- Achieved through overwhelming successes on election night, Florida Republicans will hold a supermajority in the state capitol
- At the conclusion of elections, Republicans hold 85 seats in the Florida House and 28 in the Senate
- With the quantitative advantage, Republican lawmakers will ostensibly be able to push desired legislation through the legislative process at-will
- Voters can anticipate an expansion of “culture war” bills like the ‘Parental Rights in Education’ bill and more restrictive anti-abortion measures
The Republican Party of Florida exceeded its sky-high expectations on election night, positioning itself to hold a supermajority in both the state House and Senate.
At the final whistle of midterm elections, state Republicans hold 85 seats in the Florida House and 28 in the Senate, emerging victorious in nearly every competitive race. En route to attaining the supermajority, Republican newcomers ousted a series of established Democrat lawmakers including Loranne Ausley and Janet Cruz.
State Republicans were undoubtedly assisted by redrawn maps, pushed by the legislature and ultimately signed by Governor Ron DeSantis, which created four new Republican-leaning districts.
With all said and done, what can voters expect out of a Republican supermajority? Last week, incoming Senate President Kathleen Passidomo offered insight as to where priorities may lie.
Appearing on the Florida’s Voice radio show, Passidomo suggested that if the Republican Party of Florida achieves a supermajority they may work to expand the Parental Rights in Education bill, dubbed the “Don’t Say Gay” bill by its detractors.
DeSantis signed the bill into law earlier this year, which limits “classroom discussion about sexual orientation or gender identity” in K-3 classrooms, acting as a major pillar of the Governor’s larger legislative agenda.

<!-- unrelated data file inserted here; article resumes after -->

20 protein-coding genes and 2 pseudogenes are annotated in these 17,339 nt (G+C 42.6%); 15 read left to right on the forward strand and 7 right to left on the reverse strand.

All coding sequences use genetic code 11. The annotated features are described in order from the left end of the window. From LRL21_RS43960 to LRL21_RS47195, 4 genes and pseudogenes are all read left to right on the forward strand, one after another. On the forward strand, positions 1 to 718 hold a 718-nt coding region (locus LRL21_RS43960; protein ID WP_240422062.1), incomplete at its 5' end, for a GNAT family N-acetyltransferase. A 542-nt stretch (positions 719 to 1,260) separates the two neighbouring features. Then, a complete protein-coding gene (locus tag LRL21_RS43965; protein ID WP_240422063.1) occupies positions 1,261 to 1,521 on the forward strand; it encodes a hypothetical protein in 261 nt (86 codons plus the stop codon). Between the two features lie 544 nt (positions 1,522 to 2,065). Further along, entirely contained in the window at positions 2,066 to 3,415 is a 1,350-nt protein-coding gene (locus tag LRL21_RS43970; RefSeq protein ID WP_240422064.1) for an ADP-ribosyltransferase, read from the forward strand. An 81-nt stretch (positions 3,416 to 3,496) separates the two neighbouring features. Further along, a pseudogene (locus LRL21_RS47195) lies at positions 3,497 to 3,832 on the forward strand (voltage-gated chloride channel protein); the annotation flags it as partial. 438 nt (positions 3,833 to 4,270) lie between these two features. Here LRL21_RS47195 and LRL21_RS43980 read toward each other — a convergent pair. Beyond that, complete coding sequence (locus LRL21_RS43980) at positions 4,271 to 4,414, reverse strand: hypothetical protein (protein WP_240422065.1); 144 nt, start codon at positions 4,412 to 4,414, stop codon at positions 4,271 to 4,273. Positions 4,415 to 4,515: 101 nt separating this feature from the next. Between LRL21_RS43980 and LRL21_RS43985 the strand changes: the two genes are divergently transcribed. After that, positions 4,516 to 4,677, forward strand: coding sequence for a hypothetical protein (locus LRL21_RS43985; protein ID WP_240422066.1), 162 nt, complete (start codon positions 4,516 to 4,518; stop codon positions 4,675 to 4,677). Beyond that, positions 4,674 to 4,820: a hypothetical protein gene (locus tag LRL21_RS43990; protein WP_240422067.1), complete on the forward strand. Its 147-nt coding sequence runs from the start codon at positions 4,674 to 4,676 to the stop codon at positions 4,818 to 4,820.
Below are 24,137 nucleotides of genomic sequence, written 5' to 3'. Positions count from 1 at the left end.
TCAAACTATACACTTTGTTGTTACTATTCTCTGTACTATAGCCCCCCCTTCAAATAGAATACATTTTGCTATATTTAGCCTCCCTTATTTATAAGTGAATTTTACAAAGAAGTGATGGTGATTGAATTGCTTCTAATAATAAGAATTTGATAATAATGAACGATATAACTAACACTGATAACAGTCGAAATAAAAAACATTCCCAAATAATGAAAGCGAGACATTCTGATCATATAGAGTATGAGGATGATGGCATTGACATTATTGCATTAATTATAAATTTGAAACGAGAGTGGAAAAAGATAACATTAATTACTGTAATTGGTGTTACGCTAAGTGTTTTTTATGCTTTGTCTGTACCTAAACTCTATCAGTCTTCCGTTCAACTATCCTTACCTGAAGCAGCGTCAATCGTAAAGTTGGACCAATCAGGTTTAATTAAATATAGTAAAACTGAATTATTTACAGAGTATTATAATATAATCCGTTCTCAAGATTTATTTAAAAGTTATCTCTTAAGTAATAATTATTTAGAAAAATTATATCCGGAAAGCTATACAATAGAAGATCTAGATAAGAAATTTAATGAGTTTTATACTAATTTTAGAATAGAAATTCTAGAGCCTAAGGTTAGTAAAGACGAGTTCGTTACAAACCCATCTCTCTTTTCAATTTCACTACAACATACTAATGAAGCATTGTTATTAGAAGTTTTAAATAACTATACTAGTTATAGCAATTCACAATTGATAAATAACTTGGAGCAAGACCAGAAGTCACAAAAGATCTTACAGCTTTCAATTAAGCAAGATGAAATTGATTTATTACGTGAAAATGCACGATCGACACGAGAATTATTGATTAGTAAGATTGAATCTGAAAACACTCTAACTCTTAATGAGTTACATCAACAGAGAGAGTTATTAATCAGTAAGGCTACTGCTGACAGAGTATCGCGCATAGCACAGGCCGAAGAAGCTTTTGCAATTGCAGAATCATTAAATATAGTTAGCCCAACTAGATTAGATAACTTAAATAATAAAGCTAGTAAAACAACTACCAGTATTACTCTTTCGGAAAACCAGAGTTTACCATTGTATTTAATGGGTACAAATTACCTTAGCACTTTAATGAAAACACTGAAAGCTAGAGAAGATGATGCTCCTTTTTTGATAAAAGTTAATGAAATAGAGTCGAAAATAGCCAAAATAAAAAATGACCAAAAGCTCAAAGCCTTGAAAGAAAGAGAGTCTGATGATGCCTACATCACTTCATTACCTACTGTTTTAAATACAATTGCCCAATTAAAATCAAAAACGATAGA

“It’s really important that parents of any school-aged child has the right to make decisions for those kids … if we have the supermajority we’re looking for in the House and the Senate we may be able to expand that bill,” Passidomo said.
More importantly, she suggested that the original bill was written in order to reach a compromise with opposing lawmakers. With a newly-acquired supermajority, state Republicans hold the power to bypass opposing input or concern, given the party’s ability to inherently pass legislation so long as Republicans vote along party lines.
Inferring further in Psssidomo’s words, we can expect the expansion of other “culture war” legislation such as the ‘Stop Woke Act’ and revisions to the ‘Reducing Fetal and Infant Mortality’ bill that prohibited abortion procedures after fifteen weeks.
According to the Tallahassee Democrat, DeSantis’ representatives have already initiated discussions with state Republicans and anti-abortion groups regarding the administration’s strategy to further expand abortion limitations.
The Democrat also reported that DeSantis is widely expected to seek a stricter ban, a so-called heartbeat bill that would prohibit most abortions after six weeks.
“I will tell you, you know, that 15 (week ban) was very difficult to be able to achieve,” DeSantis said to members of the media last month. “We were happy that we were able to achieve it. And so, you know, we look forward and we welcome future endeavors. But we realize there’s still going to be a fight on the legal end on that.”
Political operatives are also beginning to ponder how DeSantis will use his party’s advantage to craft his resume in anticipation of a bid for the White House in 2024.
The sheer scale of the GOP’s victories leaves a plethora of questions for the Florida Democrats, with many unsure of how to move forward.
With an abysmal voter turnout rate and few successes to be found statewide, some are anticipating the resignation of party Chair Manny Diaz and a complete overhaul of party operation.
“At the rate Florida is going, an NPA candidate for governor may have a better shot than a Democrat in 2026,” Democrat consultant Kevin Cate tweeted last night. “It’s that bad. Complete collapse.”
Democrats can move back to Chicago
Um, you’re mixing your offices in graf 2. Annette Taddeo wasn’t ousted from her state senate seat. She ran for Congress and lost. And Al Lawson isn’t a state legislator at all! He’s a US House rep put in the same district as Neil Dunn and came out on the losing side in the race in which the two faced each other. Get the facts right.